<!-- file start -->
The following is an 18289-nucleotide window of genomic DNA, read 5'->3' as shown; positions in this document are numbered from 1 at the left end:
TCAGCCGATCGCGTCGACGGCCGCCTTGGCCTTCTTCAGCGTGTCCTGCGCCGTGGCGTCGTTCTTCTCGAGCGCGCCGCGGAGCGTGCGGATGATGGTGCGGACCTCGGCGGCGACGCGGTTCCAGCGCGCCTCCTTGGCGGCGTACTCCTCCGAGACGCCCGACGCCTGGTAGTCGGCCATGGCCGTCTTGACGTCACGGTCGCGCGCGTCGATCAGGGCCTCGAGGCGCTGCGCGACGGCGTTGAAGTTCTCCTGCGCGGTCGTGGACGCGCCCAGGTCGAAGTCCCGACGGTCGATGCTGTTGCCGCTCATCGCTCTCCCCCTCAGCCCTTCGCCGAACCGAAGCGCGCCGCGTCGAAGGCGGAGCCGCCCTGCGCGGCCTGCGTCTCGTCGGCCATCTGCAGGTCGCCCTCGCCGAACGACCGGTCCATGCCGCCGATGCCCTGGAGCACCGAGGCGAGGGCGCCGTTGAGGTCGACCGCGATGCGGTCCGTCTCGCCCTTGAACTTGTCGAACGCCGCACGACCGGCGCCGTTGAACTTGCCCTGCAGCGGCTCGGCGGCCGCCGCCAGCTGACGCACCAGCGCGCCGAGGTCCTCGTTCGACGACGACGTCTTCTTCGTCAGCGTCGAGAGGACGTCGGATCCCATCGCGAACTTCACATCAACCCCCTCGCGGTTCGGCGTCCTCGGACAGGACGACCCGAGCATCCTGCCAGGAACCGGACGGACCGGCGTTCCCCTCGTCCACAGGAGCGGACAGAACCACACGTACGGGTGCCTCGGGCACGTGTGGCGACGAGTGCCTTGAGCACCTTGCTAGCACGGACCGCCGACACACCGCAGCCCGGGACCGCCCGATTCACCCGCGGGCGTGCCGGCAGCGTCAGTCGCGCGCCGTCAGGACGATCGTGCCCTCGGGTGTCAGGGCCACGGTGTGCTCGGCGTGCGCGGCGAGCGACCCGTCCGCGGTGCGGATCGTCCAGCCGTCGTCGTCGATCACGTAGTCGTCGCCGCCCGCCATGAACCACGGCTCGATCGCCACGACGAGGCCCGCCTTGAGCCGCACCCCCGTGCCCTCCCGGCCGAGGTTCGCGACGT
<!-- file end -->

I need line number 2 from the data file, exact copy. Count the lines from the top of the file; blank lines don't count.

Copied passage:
TCAGCCGATCGCGTCGACGGCCGCCTTGGCCTTCTTCAGCGTGTCCTGCGCCGTGGCGTCGTTCTTCTCGAGCGCGCCGCGGAGCGTGCGGATGATGGTGCGGACCTCGGCGGCGACGCGGTTCCAGCGCGCCTCCTTGGCGGCGTACTCCTCCGAGACGCCCGACGCCTGGTAGTCGGCCATGGCCGTCTTGACGTCACGGTCGCGCGCGTCGATCAGGGCCTCGAGGCGCTGCGCGACGGCGTTGAAGTTCTCCTGCGCGGTCGTGGACGCGCCCAGGTCGAAGTCCCGACGGTCGATGCTGTTGCCGCTCATCGCTCTCCCCCTCAGCCCTTCGCCGAACCGAAGCGCGCCGCGTCGAAGGCGGAGCCGCCCTGCGCGGCCTGCGTCTCGTCGGCCATCTGCAGGTCGCCCTCGCCGAACGACCGGTCCATGCCGCCGATGCCCTGGAGCACCGAGGCGAGGGCGCCGTTGAGGTCGACCGCGATGCGGTCCGTCTCGCCCTTGAACTTGTCGAACGCCGCACGACCGGCGCCGTTGAACTTGCCCTGCAGCGGCTCGGCGGCCGCCGCCAGCTGACGCACCAGCGCGCCGAGGTCCTCGTTCGACGACGACGTCTTCTTCGTCAGCGTCGAGAGGACGTCGGATCCCATCGCGAACTTCACATCAACCCCCTCGCGGTTCGGCGTCCTCGGACAGGACGACCCGAGCATCCTGCCAGGAACCGGACGGACCGGCGTTCCCCTCGTCCACAGGAGCGGACAGAACCACACGTACGGGTGCCTCGGGCACGTGTGGCGACGAGTGCCTTGAGCACCTTGCTAGCACGGACCGCCGACACACCGCAGCCCGGGACCGCCCGATTCACCCGCGGGCGTGCCGGCAGCGTCAGTCGCGCGCCGTCAGGACGATCGTGCCCTCGGGTGTCAGGGCCACGGTGTGCTCGGCGTGCGCGGCGAGCGACCCGTCCGCGGTGCGGATCGTCCAGCCGTCGTCGTCGATCACGTAGTCGTCGCCGCCCGCCATGAACCACGGCTCGATCGCCACGACGAGGCCCGCCTTGAGCCGCACCCCCGTGCCCTCCCGGCCGAGGTTCGCGACGT